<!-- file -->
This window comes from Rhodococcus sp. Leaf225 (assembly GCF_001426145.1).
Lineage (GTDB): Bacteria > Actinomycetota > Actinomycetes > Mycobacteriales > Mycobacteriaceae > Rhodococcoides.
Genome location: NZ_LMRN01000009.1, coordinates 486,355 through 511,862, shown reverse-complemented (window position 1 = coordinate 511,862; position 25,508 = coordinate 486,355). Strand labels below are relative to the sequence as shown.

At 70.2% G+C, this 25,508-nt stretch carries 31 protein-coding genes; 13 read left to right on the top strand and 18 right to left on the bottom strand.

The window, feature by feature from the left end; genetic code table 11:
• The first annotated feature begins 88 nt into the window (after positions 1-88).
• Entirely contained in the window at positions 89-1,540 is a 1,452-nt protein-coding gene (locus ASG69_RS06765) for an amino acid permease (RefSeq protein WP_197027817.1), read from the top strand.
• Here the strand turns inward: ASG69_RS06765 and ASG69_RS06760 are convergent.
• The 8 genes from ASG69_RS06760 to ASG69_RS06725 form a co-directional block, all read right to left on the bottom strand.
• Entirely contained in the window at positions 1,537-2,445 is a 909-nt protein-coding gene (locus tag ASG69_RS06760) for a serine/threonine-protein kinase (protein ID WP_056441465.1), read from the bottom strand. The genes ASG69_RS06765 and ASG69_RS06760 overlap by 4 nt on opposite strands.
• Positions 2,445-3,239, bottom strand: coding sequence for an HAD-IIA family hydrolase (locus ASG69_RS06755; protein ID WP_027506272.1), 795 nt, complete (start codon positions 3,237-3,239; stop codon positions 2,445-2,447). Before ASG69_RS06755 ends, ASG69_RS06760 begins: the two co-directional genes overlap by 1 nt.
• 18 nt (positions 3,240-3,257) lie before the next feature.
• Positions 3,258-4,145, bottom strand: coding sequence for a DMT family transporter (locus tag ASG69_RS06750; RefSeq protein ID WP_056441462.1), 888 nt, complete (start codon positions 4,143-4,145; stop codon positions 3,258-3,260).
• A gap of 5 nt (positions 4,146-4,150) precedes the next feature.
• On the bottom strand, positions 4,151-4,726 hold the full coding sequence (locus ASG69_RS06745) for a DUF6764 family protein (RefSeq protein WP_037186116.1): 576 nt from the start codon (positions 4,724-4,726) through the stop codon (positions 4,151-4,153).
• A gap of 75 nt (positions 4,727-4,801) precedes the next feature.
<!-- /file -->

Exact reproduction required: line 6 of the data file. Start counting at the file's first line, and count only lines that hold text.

• The first annotated feature begins 88 nt into the window (after positions 1-88).